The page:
The following is a blog post on the U.S. Coast Guard's Compass page:
(WASHINGTON) — If you followed the Coast Guard’s Instagram account or this blog last week, you would have been privy to the remarkable sights and sounds of our nation’s only heavy icebreaker, Polar Star, clearing a channel through a nearly 70-mile ice field, ranging from 2- to 10-feet thick, to reach the base at McMurdo. Today, as Polar Star and crew are at the far reaches of our planet for Operation Deep Freeze, senior Coast Guard leaders gathered in the nation’s capital to communicate the strategic need for icebreakers.
Coast Guard Vice Commandant Adm. Charles Michel briefed the Committee on Polar Icebreaker Cost Assessment, sharing how our nation’s security and sovereign interests hinge upon year-round, assured access to the polar regions.
The icebreaker-focused briefing served as an opportunity for the vice commandant to highlight two heavy icebreakers — the nation’s entire inventory of this strategic asset. Only one is operational, Polar Star, and Coast Guard cutter Polar Sea, the other heavy icebreaker, reached the end of its serviceable life in 2010 having suffered casualties to two main engines.
Notably, Polar Star has been in operation for more than four decades. The admiral stressed how this aging asset requires substantial upkeep to operate. Further, he reiterated how the dearth of icebreakers ultimately means the nation’s needs are not met.
“To be clear,” said the admiral, “our current fleet does not meet this need. We currently cannot guarantee year-round, assured access.”
“If Polar Star were to suffer a casualty, we have zero self-rescue capability,” added the admiral.
Due to the age and material condition of these vessels, the admiral spoke of the need for modern, capable icebreakers as a national security imperative. To that end, the admiral shared key findings from a 2010 study that identified the need for three heavy and three medium icebreakers to provide sufficient capability to support U.S. national interests in the polar regions.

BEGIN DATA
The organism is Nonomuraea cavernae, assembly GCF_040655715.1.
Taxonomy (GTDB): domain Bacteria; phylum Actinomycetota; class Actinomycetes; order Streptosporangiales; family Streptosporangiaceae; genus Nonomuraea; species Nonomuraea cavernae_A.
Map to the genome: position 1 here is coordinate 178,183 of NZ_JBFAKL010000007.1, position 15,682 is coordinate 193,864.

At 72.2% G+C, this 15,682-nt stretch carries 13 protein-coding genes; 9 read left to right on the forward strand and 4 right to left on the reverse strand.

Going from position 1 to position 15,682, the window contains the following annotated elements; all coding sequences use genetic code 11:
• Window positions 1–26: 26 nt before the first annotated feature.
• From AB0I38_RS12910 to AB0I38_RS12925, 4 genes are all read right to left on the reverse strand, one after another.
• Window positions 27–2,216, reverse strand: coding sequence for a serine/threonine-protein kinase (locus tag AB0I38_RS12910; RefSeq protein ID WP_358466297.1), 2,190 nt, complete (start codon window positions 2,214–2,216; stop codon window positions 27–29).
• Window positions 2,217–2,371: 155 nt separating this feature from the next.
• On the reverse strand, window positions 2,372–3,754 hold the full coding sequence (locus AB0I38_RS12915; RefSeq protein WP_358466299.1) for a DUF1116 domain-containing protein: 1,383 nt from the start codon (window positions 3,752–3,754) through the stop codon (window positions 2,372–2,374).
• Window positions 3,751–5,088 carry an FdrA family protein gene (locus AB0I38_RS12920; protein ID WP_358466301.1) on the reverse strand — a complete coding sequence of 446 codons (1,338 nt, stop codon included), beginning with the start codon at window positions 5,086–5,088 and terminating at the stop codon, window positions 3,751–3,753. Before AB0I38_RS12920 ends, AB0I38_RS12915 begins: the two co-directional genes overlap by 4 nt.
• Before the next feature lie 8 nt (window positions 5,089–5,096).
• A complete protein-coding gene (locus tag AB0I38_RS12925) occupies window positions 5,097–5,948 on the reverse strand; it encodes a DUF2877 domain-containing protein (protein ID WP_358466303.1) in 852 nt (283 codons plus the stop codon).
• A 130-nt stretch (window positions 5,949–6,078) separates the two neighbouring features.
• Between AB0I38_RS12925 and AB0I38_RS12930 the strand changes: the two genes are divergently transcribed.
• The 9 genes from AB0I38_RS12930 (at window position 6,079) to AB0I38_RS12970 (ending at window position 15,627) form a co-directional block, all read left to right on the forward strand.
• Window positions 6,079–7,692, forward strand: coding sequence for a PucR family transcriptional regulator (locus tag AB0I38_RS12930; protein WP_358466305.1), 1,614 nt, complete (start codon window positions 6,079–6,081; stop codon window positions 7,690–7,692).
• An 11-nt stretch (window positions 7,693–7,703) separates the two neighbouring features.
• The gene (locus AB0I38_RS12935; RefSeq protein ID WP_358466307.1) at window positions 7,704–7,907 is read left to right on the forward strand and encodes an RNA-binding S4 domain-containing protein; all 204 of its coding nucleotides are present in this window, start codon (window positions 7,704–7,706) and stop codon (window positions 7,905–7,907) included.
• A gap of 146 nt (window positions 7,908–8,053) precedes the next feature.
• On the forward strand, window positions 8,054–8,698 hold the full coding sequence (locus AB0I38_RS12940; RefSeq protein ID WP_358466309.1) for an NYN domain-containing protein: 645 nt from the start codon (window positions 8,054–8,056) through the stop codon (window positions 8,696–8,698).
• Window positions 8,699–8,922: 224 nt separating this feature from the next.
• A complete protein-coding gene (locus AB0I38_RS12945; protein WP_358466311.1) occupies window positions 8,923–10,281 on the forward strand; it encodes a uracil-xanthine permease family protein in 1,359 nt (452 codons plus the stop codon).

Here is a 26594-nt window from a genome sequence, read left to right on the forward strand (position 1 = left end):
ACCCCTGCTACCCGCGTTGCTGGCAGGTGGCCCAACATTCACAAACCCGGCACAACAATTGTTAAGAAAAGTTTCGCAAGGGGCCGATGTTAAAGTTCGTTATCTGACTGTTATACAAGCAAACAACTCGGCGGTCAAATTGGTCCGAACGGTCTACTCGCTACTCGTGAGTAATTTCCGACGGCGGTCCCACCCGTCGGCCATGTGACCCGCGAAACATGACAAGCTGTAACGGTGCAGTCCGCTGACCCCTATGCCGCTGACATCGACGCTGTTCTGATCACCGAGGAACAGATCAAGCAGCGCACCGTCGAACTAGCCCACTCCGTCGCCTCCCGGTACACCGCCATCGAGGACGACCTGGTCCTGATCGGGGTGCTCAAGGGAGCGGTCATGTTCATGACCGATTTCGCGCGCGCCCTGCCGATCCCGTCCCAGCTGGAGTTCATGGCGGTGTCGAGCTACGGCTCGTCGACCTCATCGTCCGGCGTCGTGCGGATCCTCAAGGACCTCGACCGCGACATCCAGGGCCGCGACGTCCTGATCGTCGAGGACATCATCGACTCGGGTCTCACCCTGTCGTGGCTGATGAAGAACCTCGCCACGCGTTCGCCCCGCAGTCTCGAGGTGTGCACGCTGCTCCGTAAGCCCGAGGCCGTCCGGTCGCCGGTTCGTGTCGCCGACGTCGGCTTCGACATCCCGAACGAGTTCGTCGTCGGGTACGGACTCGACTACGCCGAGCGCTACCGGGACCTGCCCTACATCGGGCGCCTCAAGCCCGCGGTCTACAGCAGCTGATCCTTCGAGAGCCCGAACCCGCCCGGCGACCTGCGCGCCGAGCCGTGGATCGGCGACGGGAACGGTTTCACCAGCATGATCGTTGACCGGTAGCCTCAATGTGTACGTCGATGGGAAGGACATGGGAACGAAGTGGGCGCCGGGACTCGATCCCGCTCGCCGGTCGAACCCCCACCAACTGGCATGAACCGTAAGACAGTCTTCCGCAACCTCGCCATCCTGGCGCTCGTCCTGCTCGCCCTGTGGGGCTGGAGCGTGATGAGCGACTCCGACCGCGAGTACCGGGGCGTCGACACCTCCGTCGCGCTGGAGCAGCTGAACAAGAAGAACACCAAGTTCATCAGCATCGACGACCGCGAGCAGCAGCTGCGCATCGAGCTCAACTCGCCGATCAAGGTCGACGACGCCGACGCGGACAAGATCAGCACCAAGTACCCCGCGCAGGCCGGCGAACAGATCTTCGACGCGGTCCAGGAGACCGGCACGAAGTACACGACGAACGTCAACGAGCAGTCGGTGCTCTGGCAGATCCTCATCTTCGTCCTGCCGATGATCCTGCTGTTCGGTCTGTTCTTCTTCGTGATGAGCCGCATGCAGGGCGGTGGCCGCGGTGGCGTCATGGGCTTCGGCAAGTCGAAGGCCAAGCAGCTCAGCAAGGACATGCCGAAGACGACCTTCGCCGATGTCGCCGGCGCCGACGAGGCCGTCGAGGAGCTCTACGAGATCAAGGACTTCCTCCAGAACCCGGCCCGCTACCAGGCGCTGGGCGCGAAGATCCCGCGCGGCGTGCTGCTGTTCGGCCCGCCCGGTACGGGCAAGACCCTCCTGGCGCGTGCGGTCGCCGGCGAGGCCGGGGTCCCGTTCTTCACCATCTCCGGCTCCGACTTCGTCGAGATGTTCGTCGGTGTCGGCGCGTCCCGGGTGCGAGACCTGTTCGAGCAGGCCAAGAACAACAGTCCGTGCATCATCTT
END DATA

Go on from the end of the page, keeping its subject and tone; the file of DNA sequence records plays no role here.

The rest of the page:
The admiral also spoke of progress in recapitalizing the national fleet. Last summer, the Coast Guard established an integrated program that allows the Navy and Coast Guard shipbuilding programs to share best practices. He said he “could not be more pleased” by the work of the integrated program as they continue toward the acquisition of the United States’ first heavy polar icebreaker in more than 40 years.
He ended his remarks by sharing his optimism for continued momentum across the whole of government.
“I will close by again expressing my gratitude to this committee for your attention to this important issue and to our nation’s elected officials with whom we share a sense of urgency to recapitalize our nation’s icebreaking fleet,” said the admiral.
The committee — organized through the Transportation Research Board of the National Academy of Sciences, Engineering and Medicine — was directed by Congress to develop a report to inform future options regarding the acquisition and operation of one or more heavy icebreakers.
This is the first information-gathering session for the committee, taking place over a two-day period. The committee aims to publish its finding in a July 2017 report.
Vice Adm. Charles Ray, the Coast Guard’s deputy commandant for operations, and Rear Adm. Michael Haycock, the service’s director of acquisition programs, joined the vice commandant alongside leaders from the Navy, National Oceanic and Atmospheric Administration, National Science Foundation and Department of State.